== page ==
Course Work

Core Courses

Students must complete 12 Scholarly Concentration coursework units. Students undertaking both a Foundation Area and an Application Area complete 6 units in each.

PR students will complete two required foundational courses:

CHPR 228: Theoretical Foundations and Design of Behavioral Intervention Trials (Winter)

This course centers on the knowledge and skills, respect and thoughtful practice of designing health promotion interventions that are relevant, theoretically-informed, have broad impacts, and can endure. The course provides an in-depth review of intervention approaches for health promotion and disease prevention and covers the leading theories of behavior change. The class follows an integrative model to demonstrate similarities and differences between the theoretical approaches, seeking what is useful and worthwhile in each theoretical model rather than looking primarily for what is most easily criticized.

The course is intended to be practical in nature focusing on the specifics of needs assessments and intervention development and delivery and how these may vary across community settings, with diverse populations, addressing different behaviors, and leveraging traditional and emerging delivery channels. Intervention creation, delivery, effectiveness, and sustainability is carefully explored to identify and better understand the resources and other practical considerations necessary to produce, deliver, monitor, and disseminate an intervention with demonstrated effectiveness. Examples are drawn from across the behavioral spectrum and include tobacco control, physical activity, healthy diet, stress and distress, as well as consideration of the complexities of extending interventions to target multiple risk behaviors. Students develop a foundational understanding of behavior change theory, rigorous research methods, and creative design strategies to advance the health of individuals and communities.  Units: 3

CHPR 240: Prevention Research and Public Health: The Science of Healthy Living (Winter)

This course is a coordinated seminar series by each of the faculty of the Stanford Prevention Research Center (SPRC) covering key (predominantly U.S.) health issues and preventive measures from prenatal health issues, through childhood and adolescence, to young to middle-aged, older and elderly adults, including large multi-center research projects, such as the Women’s Health Initiative. SPRC researchers focus on effective strategies for behavioral change in multiple risk factors, in particular smoking cessation, weight loss and maintenance, nutrition, and physical activity. Topics in this course include the value of “stealth interventions” to motivate behavior change (i.e., promoting personal values beyond individual health goals) and the use of innovative communication technology to enhance health promoting behaviors are introduced. Community-based interventions, worksite health, health policy research, and research methodology regarding study design to impact population health are emphasized. Finally, important principles of large dataset analysis (e.g., reproducibility, publication bias, and meta-analysis) to promote optimal health and disease prevention recommendations are presented. Units: 3

CHPR 260: Prevention Across Medical Disciplines: Evidence-based Guidelines (Winter)

Coordinated seminar series presenting evidence-based health promotion and disease prevention guidelines by research and clinical faculty of multiple divisions of Stanford's Department of Medicine, including cardiovascular medicine, oncology, nephrology, immunology and rheumatology, infectious diseases, endocrinology, gerontology and metabolism, gastroenterology and hepatology, hematology, blood and marrow transplantation, pulmonary and critical care medicine, general medical disciplines (including family medicine). Key prevention issues addressed in primary care and outcomes research, biomedical informatics research and the Stanford Prevention Research Center also presented. Enrollment priority given to CHPR Master's students. CHPR students must enroll for letter grade. Units: 3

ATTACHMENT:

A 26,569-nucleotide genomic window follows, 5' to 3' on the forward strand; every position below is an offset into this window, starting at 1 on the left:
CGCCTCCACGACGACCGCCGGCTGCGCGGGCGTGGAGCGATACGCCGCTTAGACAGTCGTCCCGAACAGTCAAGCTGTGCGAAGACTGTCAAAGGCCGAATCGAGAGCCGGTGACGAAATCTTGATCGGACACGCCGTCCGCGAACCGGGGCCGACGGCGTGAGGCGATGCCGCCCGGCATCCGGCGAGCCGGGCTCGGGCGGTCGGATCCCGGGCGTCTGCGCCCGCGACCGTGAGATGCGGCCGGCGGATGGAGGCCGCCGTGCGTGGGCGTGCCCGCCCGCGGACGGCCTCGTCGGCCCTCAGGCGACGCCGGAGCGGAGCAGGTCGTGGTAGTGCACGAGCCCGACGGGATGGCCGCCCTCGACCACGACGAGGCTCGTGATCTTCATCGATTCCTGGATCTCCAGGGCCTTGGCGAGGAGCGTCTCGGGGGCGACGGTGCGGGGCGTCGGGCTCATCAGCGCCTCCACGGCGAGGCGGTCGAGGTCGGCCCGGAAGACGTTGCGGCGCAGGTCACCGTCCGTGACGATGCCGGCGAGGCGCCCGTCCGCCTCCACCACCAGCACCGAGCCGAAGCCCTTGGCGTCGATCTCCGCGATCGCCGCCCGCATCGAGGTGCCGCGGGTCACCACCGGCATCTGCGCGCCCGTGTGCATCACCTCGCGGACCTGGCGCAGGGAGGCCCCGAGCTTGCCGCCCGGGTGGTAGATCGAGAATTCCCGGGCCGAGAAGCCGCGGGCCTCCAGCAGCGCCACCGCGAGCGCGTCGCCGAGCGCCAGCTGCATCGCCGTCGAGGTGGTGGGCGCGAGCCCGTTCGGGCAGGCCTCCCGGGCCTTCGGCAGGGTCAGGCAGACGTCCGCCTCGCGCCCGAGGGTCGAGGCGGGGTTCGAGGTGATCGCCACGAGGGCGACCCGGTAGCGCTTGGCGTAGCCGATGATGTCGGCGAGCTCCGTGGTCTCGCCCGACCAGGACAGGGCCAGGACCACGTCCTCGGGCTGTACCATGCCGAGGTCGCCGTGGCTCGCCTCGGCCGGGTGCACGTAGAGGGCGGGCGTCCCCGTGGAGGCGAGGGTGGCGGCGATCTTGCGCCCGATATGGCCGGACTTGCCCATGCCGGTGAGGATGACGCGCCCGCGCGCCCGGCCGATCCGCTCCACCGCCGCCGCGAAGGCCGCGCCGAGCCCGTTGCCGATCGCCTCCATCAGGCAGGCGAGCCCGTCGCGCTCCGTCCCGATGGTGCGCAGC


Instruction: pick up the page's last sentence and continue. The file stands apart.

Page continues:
CHPR 270: Prevention Across Surgical and Other Medical Disciplines (Spring)

This course is coordinated seminar series that presents evidence-based health promotion and disease prevention guidelines by clinical and translational research and population health science faculty of clinical departments other than Medicine (the focus of CHPR 260) of the Stanford School of Medicine, including; Anesthesiology & Perioperative, & Pain Medicine, Cardiothoracic Surgery, Dermatology, Emergency Medicine, Neurology & Neurological Sciences, Neurosurgery, Obstetrics & Gynecology, Ophthalmology, Orthopaedic Surgery, Otolaryngology, Pathology, Pediatrics, Psychiatry & Behavioral Sciences, Radiation Oncology, Radiology, Surgery and Urology, CHPR master's program students must enroll for a letter grade and priority for enrollment will be given to current CHPR students. Units: 3

PR students may get approval from the Director to waive required foundational courses and take other pre-approved courses relevant to prevention research.

Pre-Approved Courses

CHPR 206: Meta-Research: Appraising Research Findings, Bias, and Meta-Analysis (Winter)

This course focuses on the appraisal of the quality and credibility of research findings and the evaluation of sources of bias. Meta-analysis as a quantitative (statistical) method for combining results of independent studies. Examples from medicine, epidemiology, genomics, ecology, social/behavioral sciences, and education. Collaborative analyses: project involving generation of a meta-research project or reworking and evaluation of an existing published meta-analysis. Prerequisite: knowledge of basic statistics. Units: 3

CHPR 213: Healthy/Sustainable Food Systems: Maximum Sustainability across Health, Economics, and Environment (Winter)

Discussion-based seminar. This course focuses on problems with and systems-based solutions to food system issues. Four particular settings are addressed: University, worksite, hospital, and school food. Traditional vs. disruptive food system models compared and contrasted. The goal is to determine how best to maximize sustainability across several dimensions, including health, economics, and the environment. Underlying class themes include social justice and the potential for changing social norms around food production and consumption. Units: 4